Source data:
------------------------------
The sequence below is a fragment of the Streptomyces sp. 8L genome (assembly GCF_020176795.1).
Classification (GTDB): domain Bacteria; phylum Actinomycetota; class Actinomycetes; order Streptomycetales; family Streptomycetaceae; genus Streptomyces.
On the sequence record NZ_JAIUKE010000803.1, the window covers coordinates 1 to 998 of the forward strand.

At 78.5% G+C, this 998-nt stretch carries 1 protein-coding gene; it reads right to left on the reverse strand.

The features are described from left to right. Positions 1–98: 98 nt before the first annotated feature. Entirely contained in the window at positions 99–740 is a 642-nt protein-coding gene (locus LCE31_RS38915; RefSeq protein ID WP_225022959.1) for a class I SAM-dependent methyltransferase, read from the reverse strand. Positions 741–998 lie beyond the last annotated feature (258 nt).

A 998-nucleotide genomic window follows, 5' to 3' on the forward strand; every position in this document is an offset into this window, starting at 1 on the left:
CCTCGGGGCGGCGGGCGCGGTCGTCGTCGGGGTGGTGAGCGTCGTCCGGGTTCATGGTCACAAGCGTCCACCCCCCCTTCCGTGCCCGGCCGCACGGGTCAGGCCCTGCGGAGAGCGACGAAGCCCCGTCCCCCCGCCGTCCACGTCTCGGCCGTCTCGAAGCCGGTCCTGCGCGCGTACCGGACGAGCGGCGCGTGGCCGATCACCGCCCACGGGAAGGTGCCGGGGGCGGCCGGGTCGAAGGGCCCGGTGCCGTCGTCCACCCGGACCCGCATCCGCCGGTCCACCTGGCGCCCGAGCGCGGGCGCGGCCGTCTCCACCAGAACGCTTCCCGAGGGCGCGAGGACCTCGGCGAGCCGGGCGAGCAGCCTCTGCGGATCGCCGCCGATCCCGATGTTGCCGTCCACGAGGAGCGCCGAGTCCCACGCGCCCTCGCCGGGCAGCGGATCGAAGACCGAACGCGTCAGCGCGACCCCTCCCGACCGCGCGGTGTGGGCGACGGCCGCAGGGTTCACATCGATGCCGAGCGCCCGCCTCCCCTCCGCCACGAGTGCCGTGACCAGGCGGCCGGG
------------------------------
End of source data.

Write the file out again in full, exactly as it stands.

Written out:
The sequence below is a fragment of the Streptomyces sp. 8L genome (assembly GCF_020176795.1).
Classification (GTDB): domain Bacteria; phylum Actinomycetota; class Actinomycetes; order Streptomycetales; family Streptomycetaceae; genus Streptomyces.
On the sequence record NZ_JAIUKE010000803.1, the window covers coordinates 1 to 998 of the forward strand.

At 78.5% G+C, this 998-nt stretch carries 1 protein-coding gene; it reads right to left on the reverse strand.

The features are described from left to right. Positions 1–98: 98 nt before the first annotated feature. Entirely contained in the window at positions 99–740 is a 642-nt protein-coding gene (locus LCE31_RS38915; RefSeq protein ID WP_225022959.1) for a class I SAM-dependent methyltransferase, read from the reverse strand. Positions 741–998 lie beyond the last annotated feature (258 nt).

A 998-nucleotide genomic window follows, 5' to 3' on the forward strand; every position in this document is an offset into this window, starting at 1 on the left:
CCTCGGGGCGGCGGGCGCGGTCGTCGTCGGGGTGGTGAGCGTCGTCCGGGTTCATGGTCACAAGCGTCCACCCCCCCTTCCGTGCCCGGCCGCACGGGTCAGGCCCTGCGGAGAGCGACGAAGCCCCGTCCCCCCGCCGTCCACGTCTCGGCCGTCTCGAAGCCGGTCCTGCGCGCGTACCGGACGAGCGGCGCGTGGCCGATCACCGCCCACGGGAAGGTGCCGGGGGCGGCCGGGTCGAAGGGCCCGGTGCCGTCGTCCACCCGGACCCGCATCCGCCGGTCCACCTGGCGCCCGAGCGCGGGCGCGGCCGTCTCCACCAGAACGCTTCCCGAGGGCGCGAGGACCTCGGCGAGCCGGGCGAGCAGCCTCTGCGGATCGCCGCCGATCCCGATGTTGCCGTCCACGAGGAGCGCCGAGTCCCACGCGCCCTCGCCGGGCAGCGGATCGAAGACCGAACGCGTCAGCGCGACCCCTCCCGACCGCGCGGTGTGGGCGACGGCCGCAGGGTTCACATCGATGCCGAGCGCCCGCCTCCCCTCCGCCACGAGTGCCGTGACCAGGCGGCCGGG